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How does building your own complete custom road legal car(atleast for the US) work?

  1. Jul 15, 2003 #1


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    Ok, awfully long subject, but its an attention getter.

    Anyhow, my friends and I have been wanting to build small, 1 - 2 seater transport vehicles. I've got some basics on my ideas, hoping to get as light of a vehicle as possible, while meeting modern safety and emmission standards.

    So for starters, I need some information on welding and tubing. I'm wanting to build these vehicles out of tube framed chasis. I assume some type of pipe bending device would be needed, and I'm curious as to how powerfull of a welder I might need.

    I'm not talking about anything more then built by hand, custom suited personal transport vehicles. I planned on using a twin cylinder street bike engine for the prototype, with a drive shaft into a custom rearend.

    Now, for the hard part.

    How do I go about getting such a vehicle road legal? I know with totaled vehicles you apply for a salvage title with DMV. They inspect the car, make sure its road worthy and your good to go.

    But with a completly custom fabricated vehicle, what measures would a person have to take to get something legal?

    I mean, my main design kinda borrows from jets and indy cars, using an almost indestructible cockpit which the driver sits in. Would I have to meet standards, such as airbags?

    I don't think emmisions will be much of a problem, as I plan on using a yamaha engine, some of the most efficient on earth.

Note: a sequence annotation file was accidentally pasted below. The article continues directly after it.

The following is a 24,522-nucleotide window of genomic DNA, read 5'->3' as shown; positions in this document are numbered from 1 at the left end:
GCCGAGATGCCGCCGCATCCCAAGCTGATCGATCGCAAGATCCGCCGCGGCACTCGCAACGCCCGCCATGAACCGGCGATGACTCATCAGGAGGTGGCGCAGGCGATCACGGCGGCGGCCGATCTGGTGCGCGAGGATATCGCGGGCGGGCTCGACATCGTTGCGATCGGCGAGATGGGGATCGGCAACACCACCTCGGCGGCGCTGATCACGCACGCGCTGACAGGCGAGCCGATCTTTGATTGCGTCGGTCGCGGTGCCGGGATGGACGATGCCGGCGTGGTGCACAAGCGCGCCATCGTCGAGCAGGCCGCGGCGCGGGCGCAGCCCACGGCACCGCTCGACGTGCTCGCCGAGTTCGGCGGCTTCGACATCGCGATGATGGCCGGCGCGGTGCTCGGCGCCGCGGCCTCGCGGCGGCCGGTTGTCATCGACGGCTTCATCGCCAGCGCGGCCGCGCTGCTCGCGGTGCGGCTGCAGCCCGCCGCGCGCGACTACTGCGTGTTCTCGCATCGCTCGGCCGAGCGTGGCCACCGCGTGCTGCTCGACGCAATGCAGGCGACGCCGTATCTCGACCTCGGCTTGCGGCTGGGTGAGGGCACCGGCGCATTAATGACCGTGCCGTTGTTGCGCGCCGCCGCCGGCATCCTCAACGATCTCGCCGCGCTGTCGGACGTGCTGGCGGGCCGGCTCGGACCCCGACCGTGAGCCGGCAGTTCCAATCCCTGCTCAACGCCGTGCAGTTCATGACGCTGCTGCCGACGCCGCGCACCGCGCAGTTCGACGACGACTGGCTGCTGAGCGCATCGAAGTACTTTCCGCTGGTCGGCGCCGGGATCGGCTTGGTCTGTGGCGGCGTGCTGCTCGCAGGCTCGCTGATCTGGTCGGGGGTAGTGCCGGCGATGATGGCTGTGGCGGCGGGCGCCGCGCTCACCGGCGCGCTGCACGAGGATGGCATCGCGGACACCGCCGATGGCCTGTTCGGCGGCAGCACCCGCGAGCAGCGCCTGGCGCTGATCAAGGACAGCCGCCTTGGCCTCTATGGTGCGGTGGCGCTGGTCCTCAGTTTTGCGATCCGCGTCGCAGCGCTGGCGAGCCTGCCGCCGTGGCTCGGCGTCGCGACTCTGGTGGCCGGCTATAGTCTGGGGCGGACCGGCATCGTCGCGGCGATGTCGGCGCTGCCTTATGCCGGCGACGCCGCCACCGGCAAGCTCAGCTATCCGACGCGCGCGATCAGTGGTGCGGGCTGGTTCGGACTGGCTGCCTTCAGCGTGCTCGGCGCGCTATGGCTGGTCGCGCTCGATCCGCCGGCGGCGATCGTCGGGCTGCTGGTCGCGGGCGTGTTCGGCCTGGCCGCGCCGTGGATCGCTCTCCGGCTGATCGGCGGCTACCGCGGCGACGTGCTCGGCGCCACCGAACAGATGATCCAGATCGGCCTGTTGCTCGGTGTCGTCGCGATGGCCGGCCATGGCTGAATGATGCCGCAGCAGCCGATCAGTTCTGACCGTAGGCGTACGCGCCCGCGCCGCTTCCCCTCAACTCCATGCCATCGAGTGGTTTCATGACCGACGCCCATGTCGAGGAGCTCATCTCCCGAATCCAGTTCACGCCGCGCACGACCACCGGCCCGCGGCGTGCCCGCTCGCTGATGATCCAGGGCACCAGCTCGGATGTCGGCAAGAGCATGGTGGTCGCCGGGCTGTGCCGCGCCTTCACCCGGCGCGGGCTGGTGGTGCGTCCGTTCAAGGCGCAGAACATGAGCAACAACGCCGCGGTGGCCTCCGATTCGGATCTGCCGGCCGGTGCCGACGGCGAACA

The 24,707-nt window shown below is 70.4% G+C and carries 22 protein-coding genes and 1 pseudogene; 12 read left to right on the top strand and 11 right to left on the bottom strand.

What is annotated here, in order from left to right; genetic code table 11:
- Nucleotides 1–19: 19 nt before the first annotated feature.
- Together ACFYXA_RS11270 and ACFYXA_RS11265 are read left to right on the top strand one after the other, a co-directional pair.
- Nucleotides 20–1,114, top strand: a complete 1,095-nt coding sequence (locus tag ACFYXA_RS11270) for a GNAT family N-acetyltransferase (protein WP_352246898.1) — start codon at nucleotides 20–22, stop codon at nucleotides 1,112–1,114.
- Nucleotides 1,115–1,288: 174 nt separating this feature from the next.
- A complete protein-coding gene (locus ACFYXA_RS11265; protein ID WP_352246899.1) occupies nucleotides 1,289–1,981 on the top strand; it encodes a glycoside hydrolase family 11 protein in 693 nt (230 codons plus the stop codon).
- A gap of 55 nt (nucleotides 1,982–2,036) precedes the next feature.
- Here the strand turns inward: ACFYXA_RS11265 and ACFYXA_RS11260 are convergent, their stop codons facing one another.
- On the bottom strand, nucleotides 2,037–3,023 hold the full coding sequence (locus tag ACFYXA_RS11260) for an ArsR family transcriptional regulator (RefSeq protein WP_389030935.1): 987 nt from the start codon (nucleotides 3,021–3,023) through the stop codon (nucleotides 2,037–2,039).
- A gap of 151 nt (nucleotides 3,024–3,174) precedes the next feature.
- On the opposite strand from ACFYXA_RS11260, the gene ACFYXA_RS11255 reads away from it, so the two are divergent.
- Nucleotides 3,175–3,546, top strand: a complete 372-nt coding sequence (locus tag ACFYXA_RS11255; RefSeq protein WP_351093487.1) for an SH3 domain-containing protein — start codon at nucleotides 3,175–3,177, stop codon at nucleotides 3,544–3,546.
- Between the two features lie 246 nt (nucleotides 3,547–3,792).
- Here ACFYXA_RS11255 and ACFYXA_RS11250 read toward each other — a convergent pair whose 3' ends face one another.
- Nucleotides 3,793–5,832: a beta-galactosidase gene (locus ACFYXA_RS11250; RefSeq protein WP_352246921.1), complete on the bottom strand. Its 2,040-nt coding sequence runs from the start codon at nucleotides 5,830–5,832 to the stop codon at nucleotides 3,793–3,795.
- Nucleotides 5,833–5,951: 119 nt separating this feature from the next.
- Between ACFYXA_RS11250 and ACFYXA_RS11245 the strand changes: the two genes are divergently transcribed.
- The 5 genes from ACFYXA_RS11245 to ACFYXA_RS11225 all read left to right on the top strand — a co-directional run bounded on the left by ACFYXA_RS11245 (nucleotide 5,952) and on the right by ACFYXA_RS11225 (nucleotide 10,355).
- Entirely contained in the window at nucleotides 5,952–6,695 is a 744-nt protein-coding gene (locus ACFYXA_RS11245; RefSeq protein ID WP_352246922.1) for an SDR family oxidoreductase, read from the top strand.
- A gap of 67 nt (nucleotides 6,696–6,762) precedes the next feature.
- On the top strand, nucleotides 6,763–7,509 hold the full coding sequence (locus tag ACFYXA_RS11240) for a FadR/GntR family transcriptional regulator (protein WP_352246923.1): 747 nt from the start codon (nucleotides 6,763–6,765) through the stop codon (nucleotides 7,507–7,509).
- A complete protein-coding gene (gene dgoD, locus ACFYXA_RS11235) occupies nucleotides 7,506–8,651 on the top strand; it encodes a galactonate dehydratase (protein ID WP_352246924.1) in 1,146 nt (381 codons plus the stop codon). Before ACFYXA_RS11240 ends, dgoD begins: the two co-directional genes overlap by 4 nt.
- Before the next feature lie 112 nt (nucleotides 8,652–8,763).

Probably my biggest problems would be getting it approved through modern safety regulations. Any advice???
  2. jcsd
  3. Jul 15, 2003 #2
    Let's start with the most obvious: What are you going to do for insurance? In California, insurance is required to register a personal car. It's probably the same in many states.

    Otherwise, check with those national solar car racing groups for advice. Find out how they were alowed to drive roads in custom cars.
  4. Jul 16, 2003 #3


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    Thats a good idea, I'll have to do that. Thanks for the suggestion.

    About insurance though, seems you can insure anything, so long as your willing to pay the price. And if DMV approves it as a road worthy vehicle, and I can get it to pass the various safety standards, then it seems I should have no more problem getting insured then a person with a street legal dune buggy.

    Plus the fact I only intend on this vehicle having a top speed at maybe 100 mph. And honestly, it wouldn't need to be that fast. I'm more concerned with acceleration.
  5. Jul 17, 2003 #4
    To begin with you will probably need to do a lot of research at your local library to determine the vehicle codes necessary for custom vehicles to be declared road worthy.

    For example: You will need to have at least two rear view mirrors, the headlights will need to be at least 24" up from the ground, the engine must pass emissions (typically), there must be safety restraints (not necessarily air bags, but definitely seat belts), Safety glass for the front windshield, etc...